The Problem might be found in a ramped force combined with large deflections, which I switched on in this analysis. While increasing the force, the deflections normal to the axis of the column (here x-axis) increase and because of that, the stiffness of the system decreases. Hence, no matter if a plastic or elastic material is implemented, there is a point at which the column collapses (brittle collapse) due to a low resistance against further bending. Exceeding this specific point, ANSYS deforms the elements so much, that convergence problems occur.

If this is the case, implementing a ramped deflection [mm/sec] instead of a ramped force [N/sec] would indeed help. But as I mentioned, I definately need to have an axial force to be applied on the column. What might help is a command to tell ANSYS WB 17.2 or 18.2 to stop calculating when a specific deflection (e.g. Uz=100mm) has been reached. Does anyone know about such command?

peteroznewman posted this 4 weeks ago

Hi TIm,

Please read this slide deck. On slides 14-18, it explains how to find the critical buckling load by tracking the load-deflection curve. Slide 18 explains that using a force to approach the buckling load will result in the solver stopping with an error, and to be careful that the error did not happen too soon!

The error that stops the solver is not that an element has deformed too much (although that error is possible in a nonlinear analysis), but that there is no equilibrium solution at any higher load. The solver is ramping up the load and converging on a static equilibrium at increasing increments of force until it can go no further, which is the definition of buckling.  By changing from a force input to a displacement input, there is a static equilibrium at the next increment of displacement, it just has a lower reaction force than the last converged displacement.

You said " I definitely need to have an axial force to be applied on the column." A single DOF displacement load does provide an axial force. If you have a pinned end supported in X and Y displacements and apply an axial Z force of 1 kN and get 1 mm of Z displacement, the structure will be deformed identically to one where 1 mm of Z displacement was applied and the reaction force was 1 kN.

You said, "What might help is a command to tell ANSYS WB 17.2 or 18.2 to stop calculating when a specific deflection (e.g. Uz=100mm) has been reached."  That command is called a Displacement boundary condition. ANSYS ramps the displacement from 0 to 100 mm in increments.  You can add a Reaction Force to the results to track the force required at each increment of displacement.  You can even tell ANSYS to take small steps when incrementing the displacement so you get good resolution on the Reaction Force plot. You might even see the force increase to a maximum, go horizontal, then start to decrease in magnitude. You are now in the post-buckled regime of the structure.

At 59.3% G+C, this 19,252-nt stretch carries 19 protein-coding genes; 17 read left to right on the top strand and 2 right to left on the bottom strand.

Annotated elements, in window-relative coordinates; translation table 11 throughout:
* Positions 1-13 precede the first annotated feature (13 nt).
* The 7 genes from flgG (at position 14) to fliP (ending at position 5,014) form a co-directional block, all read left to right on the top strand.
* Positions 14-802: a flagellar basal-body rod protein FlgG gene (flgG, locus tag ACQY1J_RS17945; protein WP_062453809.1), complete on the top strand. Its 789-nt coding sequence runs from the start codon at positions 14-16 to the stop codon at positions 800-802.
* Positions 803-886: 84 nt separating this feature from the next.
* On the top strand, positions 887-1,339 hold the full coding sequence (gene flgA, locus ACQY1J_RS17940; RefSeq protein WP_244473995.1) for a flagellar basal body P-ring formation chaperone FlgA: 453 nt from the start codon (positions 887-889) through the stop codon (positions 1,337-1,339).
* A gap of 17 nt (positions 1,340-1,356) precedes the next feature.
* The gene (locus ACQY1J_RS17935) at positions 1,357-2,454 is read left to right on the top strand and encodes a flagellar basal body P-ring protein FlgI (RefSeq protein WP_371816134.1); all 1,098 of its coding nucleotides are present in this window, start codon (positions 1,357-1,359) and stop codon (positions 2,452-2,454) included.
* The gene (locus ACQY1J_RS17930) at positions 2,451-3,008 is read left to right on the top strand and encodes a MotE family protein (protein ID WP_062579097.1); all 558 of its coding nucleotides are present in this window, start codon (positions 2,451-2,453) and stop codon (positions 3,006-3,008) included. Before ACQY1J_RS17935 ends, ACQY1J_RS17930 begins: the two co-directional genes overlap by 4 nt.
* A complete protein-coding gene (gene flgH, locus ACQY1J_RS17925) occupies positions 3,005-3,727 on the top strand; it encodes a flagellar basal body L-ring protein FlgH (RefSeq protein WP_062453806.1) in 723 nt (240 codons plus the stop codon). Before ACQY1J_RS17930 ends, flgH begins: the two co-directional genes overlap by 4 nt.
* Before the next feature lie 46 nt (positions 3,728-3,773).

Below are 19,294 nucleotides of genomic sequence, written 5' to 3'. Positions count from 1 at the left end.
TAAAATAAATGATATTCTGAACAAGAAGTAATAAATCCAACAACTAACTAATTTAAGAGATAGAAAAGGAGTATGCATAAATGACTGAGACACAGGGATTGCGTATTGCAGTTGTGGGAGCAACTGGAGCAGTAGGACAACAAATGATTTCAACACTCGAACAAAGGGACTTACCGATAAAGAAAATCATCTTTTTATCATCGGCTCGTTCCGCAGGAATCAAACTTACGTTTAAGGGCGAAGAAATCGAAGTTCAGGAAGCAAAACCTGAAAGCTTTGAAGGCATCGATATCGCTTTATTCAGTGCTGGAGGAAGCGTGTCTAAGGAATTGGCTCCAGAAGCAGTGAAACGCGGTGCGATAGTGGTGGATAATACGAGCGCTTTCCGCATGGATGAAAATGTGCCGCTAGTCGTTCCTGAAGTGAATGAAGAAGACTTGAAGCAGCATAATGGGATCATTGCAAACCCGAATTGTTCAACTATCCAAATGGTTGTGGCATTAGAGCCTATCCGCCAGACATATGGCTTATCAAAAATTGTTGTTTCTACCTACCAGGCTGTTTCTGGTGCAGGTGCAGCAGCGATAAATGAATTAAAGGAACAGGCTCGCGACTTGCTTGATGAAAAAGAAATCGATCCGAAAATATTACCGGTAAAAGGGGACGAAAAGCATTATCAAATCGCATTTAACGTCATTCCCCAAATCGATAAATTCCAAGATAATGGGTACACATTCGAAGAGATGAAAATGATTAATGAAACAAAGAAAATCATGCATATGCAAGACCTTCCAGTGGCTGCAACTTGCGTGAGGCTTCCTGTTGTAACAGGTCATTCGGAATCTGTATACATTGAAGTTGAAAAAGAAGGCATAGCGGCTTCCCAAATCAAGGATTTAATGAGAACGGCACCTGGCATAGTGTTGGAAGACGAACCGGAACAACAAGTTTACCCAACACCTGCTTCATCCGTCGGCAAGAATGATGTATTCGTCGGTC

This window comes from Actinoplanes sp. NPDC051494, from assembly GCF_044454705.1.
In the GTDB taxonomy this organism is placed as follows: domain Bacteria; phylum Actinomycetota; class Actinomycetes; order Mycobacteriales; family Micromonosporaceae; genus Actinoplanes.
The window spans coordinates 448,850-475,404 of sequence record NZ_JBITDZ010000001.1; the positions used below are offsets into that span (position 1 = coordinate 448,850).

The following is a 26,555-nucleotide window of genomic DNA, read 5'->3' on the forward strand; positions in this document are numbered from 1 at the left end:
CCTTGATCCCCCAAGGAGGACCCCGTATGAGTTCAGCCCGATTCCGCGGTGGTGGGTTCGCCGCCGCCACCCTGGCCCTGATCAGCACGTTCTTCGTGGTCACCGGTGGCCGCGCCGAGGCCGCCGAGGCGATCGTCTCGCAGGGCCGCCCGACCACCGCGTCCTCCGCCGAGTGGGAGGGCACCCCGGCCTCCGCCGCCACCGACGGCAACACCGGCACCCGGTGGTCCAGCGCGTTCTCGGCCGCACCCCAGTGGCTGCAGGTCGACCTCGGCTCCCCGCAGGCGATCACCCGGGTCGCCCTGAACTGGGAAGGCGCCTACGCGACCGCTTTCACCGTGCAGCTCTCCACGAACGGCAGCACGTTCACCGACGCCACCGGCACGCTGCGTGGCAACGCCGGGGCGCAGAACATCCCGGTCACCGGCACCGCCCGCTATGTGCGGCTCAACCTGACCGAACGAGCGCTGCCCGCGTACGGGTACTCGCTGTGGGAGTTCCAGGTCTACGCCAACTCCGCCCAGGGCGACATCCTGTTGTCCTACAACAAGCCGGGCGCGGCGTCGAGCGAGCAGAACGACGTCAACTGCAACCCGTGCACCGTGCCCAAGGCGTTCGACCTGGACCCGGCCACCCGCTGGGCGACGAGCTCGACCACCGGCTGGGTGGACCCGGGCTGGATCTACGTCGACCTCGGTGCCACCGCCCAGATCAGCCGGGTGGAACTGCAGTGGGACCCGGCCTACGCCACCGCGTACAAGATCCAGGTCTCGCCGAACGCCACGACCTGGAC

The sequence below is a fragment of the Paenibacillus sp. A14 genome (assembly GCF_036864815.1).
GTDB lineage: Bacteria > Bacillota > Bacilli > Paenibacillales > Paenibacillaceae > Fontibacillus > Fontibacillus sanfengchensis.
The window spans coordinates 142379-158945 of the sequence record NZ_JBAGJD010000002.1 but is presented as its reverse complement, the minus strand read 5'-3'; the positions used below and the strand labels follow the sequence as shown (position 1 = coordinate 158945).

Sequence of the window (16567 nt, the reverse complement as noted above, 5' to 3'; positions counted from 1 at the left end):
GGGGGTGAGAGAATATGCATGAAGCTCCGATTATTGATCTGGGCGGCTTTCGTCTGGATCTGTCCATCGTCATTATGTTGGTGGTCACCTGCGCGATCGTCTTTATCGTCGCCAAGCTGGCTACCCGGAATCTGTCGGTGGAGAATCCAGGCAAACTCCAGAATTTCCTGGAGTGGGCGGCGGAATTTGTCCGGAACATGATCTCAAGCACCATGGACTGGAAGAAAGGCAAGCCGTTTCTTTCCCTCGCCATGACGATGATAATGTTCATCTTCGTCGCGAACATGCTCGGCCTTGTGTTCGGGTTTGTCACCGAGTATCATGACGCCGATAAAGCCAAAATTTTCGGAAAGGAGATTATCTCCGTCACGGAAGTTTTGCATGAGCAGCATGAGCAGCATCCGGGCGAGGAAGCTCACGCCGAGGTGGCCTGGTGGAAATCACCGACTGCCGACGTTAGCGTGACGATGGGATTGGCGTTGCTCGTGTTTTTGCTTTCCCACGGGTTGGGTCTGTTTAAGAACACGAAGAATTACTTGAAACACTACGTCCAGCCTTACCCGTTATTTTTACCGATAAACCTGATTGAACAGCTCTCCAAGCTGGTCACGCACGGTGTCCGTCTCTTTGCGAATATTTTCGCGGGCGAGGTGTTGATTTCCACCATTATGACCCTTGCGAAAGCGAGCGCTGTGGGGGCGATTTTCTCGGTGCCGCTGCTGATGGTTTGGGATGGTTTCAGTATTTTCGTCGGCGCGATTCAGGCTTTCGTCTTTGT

Slide 19 suggests using a STABILIZE option that allows the plotting of post-buckling behavior. That is required in cases such as a pressure load on a shell model of a dome where you can't use a displacement load as I suggested above to follow post-buckling behavior.

Regards,

Peter

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TimH posted this 3 weeks ago

Somehow half of my message got lost. Here again:

 So if I understand right: What I am doing by coupling the result of an Eigenvalue Buckling Analysis to a Static Structural Analysis is nothing else but a Nonlinear Buckling Analysis. In this case, a solution failure caused by convergence problems, sending those errors like "Although the solution failed to solve completely at all points. [...]", still can produce usable results. Usable results will be given till that time at which the ramped force reaches a value which, without further increase of the force, leads to further displacement of the system. That is the reason for convergence problems. By reading out the force at which ANSYS stops calculating, I get the capacity of the column. Nonlinear Buckling can be seen in the Force vs. Deflection curve (see picture), which tends to get horizontal. In my case (see picture) the capacity of the column is -9.1e6 [N] (read out of the tabular data) at a deflection of -74.279 [mm] in the direction of the x-axis. So the point where ANSYS stops calculating is not, how I assumed first, the point at which plastic deformations occur but the point at which nonlinear buckling occurs.

Please correct me, if I summarized wrong.

 

peteroznewman posted this 3 weeks ago

You have it nearly correct.  ANSYS can stop solving for reasons of numerical instability (bad element shapes) before it has reached the point of physical instability, so you have to plot the force-deformation curve to see if it has gone horizontal to determine the reason for the solver stopping.

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TimH posted this 3 weeks ago

Thank's a lot, Peter. You've been a great help on this. I have one last question on this issue: As I mentioned before, I am attempting to set a constant axial force onto the column while increasing temperature and watch the column collapse due to thermal degradation of the material. Therefore I cannot plot a force-deflection curve (constant force) but a temperature-deflection curve, which goes horizontal as well (see picture). Can I use this curve to prove physical instability (buckling) as cause of the solver stopping?